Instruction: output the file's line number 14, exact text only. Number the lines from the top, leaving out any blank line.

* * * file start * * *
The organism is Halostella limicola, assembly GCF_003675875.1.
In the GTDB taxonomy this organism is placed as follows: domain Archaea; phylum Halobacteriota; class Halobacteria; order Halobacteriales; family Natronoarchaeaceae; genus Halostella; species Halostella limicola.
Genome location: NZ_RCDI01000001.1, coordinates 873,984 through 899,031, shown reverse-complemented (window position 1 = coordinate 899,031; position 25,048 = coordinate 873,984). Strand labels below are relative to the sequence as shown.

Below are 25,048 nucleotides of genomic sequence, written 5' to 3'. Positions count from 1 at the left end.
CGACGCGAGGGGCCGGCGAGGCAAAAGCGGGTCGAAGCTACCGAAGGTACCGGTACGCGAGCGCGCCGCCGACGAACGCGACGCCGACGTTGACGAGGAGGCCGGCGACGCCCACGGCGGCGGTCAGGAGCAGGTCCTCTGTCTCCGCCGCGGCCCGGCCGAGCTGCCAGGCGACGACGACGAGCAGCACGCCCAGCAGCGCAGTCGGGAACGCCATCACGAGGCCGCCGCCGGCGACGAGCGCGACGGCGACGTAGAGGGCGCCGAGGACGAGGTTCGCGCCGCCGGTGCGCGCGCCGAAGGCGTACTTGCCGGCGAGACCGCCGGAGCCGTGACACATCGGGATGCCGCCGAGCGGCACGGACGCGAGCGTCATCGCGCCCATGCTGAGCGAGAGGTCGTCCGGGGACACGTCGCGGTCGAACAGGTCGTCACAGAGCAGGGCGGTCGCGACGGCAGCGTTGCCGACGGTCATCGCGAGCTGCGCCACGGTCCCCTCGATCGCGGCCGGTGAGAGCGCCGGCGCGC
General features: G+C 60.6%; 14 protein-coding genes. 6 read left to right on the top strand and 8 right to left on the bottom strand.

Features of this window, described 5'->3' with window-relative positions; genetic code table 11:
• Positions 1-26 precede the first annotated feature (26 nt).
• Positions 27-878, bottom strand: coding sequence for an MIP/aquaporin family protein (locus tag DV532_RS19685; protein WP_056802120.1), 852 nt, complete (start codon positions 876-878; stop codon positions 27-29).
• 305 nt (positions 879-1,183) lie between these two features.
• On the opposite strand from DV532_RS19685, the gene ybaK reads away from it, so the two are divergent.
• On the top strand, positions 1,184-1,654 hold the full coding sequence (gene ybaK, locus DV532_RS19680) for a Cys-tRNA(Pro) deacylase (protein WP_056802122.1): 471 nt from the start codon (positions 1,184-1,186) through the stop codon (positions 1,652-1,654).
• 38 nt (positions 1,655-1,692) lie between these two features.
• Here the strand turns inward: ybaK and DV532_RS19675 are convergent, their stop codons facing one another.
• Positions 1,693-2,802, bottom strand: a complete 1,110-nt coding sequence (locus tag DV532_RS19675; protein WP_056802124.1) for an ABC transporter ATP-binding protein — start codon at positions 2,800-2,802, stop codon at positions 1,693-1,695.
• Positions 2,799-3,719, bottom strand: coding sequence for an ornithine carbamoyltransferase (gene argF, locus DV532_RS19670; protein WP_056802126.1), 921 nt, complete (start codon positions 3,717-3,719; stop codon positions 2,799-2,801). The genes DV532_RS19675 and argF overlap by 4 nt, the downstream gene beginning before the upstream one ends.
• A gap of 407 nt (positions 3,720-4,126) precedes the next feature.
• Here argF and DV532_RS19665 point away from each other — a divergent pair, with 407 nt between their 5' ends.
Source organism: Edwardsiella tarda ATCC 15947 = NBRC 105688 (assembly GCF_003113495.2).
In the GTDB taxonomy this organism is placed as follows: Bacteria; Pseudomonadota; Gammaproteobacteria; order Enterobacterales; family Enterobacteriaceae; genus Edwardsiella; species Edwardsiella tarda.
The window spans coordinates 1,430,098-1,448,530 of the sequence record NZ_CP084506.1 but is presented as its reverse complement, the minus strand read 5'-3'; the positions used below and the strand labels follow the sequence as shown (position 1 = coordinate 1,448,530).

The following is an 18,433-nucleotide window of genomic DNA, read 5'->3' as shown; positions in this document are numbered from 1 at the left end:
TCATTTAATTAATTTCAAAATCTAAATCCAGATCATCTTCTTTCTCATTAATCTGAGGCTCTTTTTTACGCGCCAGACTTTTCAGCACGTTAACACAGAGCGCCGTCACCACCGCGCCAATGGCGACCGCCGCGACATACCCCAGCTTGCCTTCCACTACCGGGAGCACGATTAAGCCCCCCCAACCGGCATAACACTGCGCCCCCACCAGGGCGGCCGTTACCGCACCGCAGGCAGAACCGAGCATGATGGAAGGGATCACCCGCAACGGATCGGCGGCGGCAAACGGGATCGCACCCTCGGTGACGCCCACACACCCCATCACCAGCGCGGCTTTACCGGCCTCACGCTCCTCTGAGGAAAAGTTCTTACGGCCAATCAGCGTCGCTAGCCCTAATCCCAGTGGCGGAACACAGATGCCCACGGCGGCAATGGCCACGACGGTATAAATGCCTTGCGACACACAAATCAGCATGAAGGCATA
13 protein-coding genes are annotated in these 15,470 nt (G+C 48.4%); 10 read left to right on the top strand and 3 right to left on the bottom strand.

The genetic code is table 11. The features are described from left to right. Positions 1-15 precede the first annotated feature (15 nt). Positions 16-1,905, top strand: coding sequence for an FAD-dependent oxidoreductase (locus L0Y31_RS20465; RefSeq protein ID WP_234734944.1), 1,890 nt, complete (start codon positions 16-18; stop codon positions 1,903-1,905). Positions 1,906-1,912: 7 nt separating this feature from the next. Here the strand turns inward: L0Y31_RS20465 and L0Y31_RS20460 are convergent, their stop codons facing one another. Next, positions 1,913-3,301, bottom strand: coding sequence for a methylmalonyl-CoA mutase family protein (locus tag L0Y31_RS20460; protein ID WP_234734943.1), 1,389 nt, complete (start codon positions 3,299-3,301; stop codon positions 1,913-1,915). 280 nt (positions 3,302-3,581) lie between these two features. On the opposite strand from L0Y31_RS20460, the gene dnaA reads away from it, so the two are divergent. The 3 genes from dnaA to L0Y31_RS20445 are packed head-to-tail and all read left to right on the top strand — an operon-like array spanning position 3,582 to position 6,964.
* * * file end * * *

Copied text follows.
• Here the strand turns inward: ybaK and DV532_RS19675 are convergent, their stop codons facing one another.